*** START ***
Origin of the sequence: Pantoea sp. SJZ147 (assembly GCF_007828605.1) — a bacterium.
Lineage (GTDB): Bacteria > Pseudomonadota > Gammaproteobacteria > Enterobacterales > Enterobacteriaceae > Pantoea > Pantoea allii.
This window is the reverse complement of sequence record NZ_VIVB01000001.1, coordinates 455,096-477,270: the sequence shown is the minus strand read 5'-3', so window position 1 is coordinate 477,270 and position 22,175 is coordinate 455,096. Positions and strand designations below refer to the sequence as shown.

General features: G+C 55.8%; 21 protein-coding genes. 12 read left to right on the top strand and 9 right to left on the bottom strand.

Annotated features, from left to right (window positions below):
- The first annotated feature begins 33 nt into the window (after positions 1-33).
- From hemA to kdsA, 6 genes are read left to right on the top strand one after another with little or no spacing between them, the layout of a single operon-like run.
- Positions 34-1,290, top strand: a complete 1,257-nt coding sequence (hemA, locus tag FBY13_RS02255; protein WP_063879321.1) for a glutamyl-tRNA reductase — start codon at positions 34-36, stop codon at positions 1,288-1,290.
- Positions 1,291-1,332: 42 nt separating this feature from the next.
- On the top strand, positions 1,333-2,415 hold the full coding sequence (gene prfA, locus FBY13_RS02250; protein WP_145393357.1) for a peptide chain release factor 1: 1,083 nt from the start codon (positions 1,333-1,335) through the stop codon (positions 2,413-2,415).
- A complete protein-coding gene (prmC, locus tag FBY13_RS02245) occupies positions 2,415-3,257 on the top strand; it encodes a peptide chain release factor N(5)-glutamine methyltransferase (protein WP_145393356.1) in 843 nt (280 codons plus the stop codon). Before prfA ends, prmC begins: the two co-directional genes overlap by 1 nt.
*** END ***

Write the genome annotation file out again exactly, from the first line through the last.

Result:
Origin of the sequence: Pantoea sp. SJZ147 (assembly GCF_007828605.1) — a bacterium.
Lineage (GTDB): Bacteria > Pseudomonadota > Gammaproteobacteria > Enterobacterales > Enterobacteriaceae > Pantoea > Pantoea allii.
This window is the reverse complement of sequence record NZ_VIVB01000001.1, coordinates 455,096-477,270: the sequence shown is the minus strand read 5'-3', so window position 1 is coordinate 477,270 and position 22,175 is coordinate 455,096. Positions and strand designations below refer to the sequence as shown.

General features: G+C 55.8%; 21 protein-coding genes. 12 read left to right on the top strand and 9 right to left on the bottom strand.

Annotated features, from left to right (window positions below):
- The first annotated feature begins 33 nt into the window (after positions 1-33).
- From hemA to kdsA, 6 genes are read left to right on the top strand one after another with little or no spacing between them, the layout of a single operon-like run.
- Positions 34-1,290, top strand: a complete 1,257-nt coding sequence (hemA, locus tag FBY13_RS02255; protein WP_063879321.1) for a glutamyl-tRNA reductase — start codon at positions 34-36, stop codon at positions 1,288-1,290.
- Positions 1,291-1,332: 42 nt separating this feature from the next.
- On the top strand, positions 1,333-2,415 hold the full coding sequence (gene prfA, locus FBY13_RS02250; protein WP_145393357.1) for a peptide chain release factor 1: 1,083 nt from the start codon (positions 1,333-1,335) through the stop codon (positions 2,413-2,415).
- A complete protein-coding gene (prmC, locus tag FBY13_RS02245) occupies positions 2,415-3,257 on the top strand; it encodes a peptide chain release factor N(5)-glutamine methyltransferase (protein WP_145393356.1) in 843 nt (280 codons plus the stop codon). Before prfA ends, prmC begins: the two co-directional genes overlap by 1 nt.